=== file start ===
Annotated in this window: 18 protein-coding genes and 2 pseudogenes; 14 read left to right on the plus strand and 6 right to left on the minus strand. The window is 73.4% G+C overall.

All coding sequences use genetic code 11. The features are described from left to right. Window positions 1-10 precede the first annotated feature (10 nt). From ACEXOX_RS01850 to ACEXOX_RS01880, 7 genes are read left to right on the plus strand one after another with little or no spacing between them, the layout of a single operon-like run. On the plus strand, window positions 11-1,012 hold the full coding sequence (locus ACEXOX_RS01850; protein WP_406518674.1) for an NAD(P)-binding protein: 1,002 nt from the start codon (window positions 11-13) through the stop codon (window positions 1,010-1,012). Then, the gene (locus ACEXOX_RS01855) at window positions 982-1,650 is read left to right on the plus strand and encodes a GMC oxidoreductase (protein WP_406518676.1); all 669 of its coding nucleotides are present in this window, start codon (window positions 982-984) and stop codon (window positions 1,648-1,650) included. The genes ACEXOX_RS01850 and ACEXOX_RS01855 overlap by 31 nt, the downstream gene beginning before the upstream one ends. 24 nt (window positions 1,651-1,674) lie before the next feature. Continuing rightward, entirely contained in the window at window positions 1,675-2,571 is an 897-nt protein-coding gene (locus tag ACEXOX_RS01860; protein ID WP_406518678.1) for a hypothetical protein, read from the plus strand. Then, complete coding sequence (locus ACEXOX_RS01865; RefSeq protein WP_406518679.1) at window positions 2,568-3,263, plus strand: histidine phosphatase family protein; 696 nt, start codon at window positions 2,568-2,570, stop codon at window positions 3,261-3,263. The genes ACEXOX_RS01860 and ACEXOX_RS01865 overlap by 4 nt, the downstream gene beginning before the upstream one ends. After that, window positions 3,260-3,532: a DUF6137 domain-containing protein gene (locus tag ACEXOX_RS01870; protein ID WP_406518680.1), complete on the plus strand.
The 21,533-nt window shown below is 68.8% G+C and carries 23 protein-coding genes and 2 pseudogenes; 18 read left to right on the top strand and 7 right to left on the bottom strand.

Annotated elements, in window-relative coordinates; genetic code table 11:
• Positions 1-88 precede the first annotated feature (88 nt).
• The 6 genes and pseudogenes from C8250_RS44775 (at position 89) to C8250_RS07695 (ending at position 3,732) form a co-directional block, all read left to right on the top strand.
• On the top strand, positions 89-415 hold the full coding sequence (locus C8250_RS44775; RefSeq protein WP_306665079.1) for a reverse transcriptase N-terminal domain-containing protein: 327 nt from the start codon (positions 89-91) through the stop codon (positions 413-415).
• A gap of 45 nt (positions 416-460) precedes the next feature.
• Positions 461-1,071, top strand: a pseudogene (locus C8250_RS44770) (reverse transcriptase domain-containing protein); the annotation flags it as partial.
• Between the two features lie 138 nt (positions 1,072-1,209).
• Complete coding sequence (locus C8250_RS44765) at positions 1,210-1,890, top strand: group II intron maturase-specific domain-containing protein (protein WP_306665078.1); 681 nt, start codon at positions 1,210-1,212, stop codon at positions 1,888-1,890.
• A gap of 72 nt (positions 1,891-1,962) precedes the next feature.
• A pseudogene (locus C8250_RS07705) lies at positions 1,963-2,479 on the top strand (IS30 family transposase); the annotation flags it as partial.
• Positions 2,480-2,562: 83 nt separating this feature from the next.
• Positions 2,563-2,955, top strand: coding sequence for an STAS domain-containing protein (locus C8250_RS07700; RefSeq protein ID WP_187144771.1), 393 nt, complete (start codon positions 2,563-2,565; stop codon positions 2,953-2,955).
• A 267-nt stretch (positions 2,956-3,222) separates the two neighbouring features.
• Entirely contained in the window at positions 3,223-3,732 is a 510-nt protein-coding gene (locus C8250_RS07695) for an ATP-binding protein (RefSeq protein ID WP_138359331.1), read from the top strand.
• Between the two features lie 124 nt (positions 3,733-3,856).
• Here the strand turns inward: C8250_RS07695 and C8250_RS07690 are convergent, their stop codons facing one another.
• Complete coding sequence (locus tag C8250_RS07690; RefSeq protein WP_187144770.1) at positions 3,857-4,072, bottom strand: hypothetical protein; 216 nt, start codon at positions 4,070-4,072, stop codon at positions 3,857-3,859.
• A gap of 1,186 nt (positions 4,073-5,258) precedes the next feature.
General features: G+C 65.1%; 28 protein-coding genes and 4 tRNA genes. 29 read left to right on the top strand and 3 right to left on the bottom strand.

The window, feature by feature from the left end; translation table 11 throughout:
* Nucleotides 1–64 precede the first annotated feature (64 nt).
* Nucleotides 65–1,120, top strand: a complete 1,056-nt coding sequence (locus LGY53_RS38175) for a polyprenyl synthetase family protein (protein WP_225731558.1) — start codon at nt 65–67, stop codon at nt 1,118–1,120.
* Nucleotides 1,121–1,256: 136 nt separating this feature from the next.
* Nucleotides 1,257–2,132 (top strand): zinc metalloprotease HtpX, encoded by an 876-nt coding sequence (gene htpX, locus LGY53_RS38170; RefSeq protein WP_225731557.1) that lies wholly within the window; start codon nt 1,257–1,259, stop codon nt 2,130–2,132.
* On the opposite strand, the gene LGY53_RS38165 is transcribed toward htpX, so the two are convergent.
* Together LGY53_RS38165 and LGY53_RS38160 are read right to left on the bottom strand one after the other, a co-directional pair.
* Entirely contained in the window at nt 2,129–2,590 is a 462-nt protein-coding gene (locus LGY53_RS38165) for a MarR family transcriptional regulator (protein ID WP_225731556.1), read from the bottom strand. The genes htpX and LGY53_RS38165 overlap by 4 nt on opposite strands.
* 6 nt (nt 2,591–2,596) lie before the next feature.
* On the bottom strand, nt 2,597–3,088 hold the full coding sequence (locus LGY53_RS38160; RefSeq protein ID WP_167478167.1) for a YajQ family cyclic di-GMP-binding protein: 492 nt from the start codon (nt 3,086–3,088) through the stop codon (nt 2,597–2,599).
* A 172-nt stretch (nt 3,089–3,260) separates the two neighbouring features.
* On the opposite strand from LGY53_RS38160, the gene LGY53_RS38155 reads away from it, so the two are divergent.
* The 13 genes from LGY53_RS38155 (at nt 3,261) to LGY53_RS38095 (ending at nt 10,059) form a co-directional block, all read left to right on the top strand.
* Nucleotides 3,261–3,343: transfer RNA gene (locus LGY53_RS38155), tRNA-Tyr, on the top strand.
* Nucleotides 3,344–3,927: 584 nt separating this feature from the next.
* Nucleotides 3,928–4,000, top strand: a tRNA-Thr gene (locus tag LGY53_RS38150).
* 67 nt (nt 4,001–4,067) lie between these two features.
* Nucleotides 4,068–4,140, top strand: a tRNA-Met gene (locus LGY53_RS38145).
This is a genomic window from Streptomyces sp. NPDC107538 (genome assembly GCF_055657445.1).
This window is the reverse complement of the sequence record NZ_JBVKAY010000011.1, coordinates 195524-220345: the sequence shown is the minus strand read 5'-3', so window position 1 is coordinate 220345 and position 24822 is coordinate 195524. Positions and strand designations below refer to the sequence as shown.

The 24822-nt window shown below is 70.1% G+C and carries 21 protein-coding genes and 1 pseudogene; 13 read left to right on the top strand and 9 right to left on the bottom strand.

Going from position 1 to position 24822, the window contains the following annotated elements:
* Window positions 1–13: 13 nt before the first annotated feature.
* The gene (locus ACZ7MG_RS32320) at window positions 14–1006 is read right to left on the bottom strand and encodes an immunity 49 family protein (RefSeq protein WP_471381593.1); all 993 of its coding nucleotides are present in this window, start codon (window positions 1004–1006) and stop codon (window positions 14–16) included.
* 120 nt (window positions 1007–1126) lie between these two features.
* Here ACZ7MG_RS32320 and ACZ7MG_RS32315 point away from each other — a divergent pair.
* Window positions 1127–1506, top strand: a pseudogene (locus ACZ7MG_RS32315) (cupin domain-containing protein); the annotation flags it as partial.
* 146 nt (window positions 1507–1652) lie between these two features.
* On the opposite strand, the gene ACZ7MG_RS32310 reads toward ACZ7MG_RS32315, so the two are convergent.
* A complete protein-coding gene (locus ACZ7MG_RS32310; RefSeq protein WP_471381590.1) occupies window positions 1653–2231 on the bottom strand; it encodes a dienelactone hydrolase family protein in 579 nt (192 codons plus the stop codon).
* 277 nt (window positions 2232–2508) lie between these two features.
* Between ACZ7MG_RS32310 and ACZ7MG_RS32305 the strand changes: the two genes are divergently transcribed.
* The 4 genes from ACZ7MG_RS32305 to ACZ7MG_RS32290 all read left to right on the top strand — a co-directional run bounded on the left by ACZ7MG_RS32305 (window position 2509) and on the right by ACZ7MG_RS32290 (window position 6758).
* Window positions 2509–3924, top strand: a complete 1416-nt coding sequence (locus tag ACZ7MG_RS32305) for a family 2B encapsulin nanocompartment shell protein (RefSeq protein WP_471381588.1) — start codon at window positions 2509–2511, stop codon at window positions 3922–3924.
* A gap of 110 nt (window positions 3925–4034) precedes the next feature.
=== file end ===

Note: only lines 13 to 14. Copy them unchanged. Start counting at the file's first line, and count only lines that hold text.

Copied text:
• A pseudogene (locus C8250_RS07705) lies at positions 1,963-2,479 on the top strand (IS30 family transposase); the annotation flags it as partial.
• Positions 2,480-2,562: 83 nt separating this feature from the next.